The first element, the assault on culture inside Israel, has been spearheaded by Minister of Culture Miri Regev. Regev has made it a personal mission to revoke public funding from filmmakers, theaters, dance groups and others who she deems “disloyal” to the state. Disloyalty, in her and other politicians’ eyes, includes opposition to the occupation, refusal to perform in settlements in the West Bank, and just about any expression of Palestinian national identity.

In recent years this policy has led to a rewriting of the criteria for government support of the arts; the removal of books portraying Jewish-Arab romance from school curriculums; the cancelation of subversive or occupation-themed plays in theater festivals; and the cancelation of government funding to the Al-Midan Theater in Haifa and the Arab-Hebrew Theater in Jaffa – the latter after it hosted an event in solidarity with Tatour.

The second element of the government’s campaign against its Palestinian citizens is more explicitly political. Benjamin Netanyahu’s inflammatory warning on the eve of the 2015 general elections, that “Arab voters are heading to the polls in droves,” was just the beginning in what seems like a no-holds barred escalation in efforts not only to delegitimize but actually undermine any Palestinian, or even Arab national identity in Israel.

Those efforts have resulted in outlawing one of the largest political organizations in Israel, the Northern Branch of the Islamic Movement. They have led to laws that bar the entry into Israel of foreigners who express their opposition to Israeli policy with settlement boycotts or support for the nonviolent, Palestinian-led BDS movement. It has led to the suspension of Arab members of Knesset and a law that allows for their expulsion. An Israeli court this year stripped an Arab man of his citizenship, justifying the move by saying certain Israeli citizens of Palestinian heritage are predisposed to violence. A new law, which would have the equivalent force of a constitutional amendment, would give preference to Israel’s “Jewish” character over its “democratic” character, ensuring that Israel never becomes a state of all its citizens.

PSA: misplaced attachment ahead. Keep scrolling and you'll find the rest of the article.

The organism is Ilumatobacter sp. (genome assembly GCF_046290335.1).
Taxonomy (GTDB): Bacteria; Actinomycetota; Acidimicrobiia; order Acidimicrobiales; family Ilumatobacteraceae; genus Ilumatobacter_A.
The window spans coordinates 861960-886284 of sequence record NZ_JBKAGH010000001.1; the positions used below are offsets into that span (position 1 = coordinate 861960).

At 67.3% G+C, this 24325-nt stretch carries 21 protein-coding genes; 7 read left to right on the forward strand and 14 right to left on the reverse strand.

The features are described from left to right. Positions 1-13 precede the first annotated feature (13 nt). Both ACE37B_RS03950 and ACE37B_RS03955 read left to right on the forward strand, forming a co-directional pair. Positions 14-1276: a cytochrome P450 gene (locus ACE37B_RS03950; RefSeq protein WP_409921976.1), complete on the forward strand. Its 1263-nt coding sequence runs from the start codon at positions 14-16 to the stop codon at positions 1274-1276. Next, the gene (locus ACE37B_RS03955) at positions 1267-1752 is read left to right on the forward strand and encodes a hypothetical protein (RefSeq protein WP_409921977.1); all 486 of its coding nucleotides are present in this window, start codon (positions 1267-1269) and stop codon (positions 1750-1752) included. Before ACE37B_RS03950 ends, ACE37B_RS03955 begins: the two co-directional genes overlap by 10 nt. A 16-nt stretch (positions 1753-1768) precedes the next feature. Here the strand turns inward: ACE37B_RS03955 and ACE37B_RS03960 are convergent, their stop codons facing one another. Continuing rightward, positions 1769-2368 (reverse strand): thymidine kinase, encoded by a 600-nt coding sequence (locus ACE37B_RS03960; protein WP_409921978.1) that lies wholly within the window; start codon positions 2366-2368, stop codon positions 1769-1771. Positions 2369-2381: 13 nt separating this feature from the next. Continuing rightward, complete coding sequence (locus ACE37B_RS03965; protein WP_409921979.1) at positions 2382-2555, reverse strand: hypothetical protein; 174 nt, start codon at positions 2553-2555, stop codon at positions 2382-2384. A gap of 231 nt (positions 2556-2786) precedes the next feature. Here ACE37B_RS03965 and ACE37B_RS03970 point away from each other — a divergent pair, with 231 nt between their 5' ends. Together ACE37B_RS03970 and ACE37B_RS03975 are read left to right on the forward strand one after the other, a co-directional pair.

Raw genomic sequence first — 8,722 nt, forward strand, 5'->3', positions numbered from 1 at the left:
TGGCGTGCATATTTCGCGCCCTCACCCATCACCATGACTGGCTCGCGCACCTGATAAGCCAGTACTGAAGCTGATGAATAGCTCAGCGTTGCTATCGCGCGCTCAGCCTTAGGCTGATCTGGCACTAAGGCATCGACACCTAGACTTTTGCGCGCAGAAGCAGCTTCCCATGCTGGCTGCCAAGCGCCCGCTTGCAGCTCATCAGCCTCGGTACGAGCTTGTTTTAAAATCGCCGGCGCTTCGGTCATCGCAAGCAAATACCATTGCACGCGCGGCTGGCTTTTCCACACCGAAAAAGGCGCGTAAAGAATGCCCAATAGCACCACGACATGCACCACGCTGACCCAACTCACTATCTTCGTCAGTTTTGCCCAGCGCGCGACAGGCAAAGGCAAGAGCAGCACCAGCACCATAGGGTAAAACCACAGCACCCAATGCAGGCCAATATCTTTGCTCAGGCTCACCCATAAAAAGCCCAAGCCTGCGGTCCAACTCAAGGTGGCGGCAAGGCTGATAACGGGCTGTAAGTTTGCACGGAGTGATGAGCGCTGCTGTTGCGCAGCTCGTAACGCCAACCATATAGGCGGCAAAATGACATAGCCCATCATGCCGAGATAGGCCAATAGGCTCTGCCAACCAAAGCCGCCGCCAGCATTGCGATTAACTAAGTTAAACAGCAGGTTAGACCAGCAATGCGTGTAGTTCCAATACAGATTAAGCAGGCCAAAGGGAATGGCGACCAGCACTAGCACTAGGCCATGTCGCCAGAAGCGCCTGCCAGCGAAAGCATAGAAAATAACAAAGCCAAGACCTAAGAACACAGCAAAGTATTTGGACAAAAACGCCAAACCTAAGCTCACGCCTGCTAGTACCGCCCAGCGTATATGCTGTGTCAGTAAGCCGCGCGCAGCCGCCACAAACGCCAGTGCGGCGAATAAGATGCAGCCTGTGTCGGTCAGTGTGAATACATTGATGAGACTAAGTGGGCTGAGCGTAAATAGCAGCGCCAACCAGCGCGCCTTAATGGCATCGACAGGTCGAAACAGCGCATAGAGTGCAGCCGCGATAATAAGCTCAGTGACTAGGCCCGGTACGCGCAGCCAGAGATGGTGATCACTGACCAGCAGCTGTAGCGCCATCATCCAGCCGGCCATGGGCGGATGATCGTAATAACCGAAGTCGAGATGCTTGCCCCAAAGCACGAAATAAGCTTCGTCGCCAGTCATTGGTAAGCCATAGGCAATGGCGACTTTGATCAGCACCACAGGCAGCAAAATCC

All that — along with decades of policies meant to ensure there is only space for one national identity in a state that, whether its leaders want to believe it or not, is bi-national — set the stage for the arrest and trial of Dareen Tatour. Her story is a sign, symbol and symptom of the authoritarian tendencies rising in Israel and around the world. Her story is the story of potentially liberating and empowering technology being subverted by state authorities in order to oppress and suppress. Hers, unfortunately, is the story of 2017.

+972 Magazine joins a litany of global literary giants, from David Grossman to Alice Walker to Dave Eggers, and PEN International in calling for Dareen Tatour’s release. Poetry should not be illegal. Political speech should not be illegal. Dareen Tatour should be free.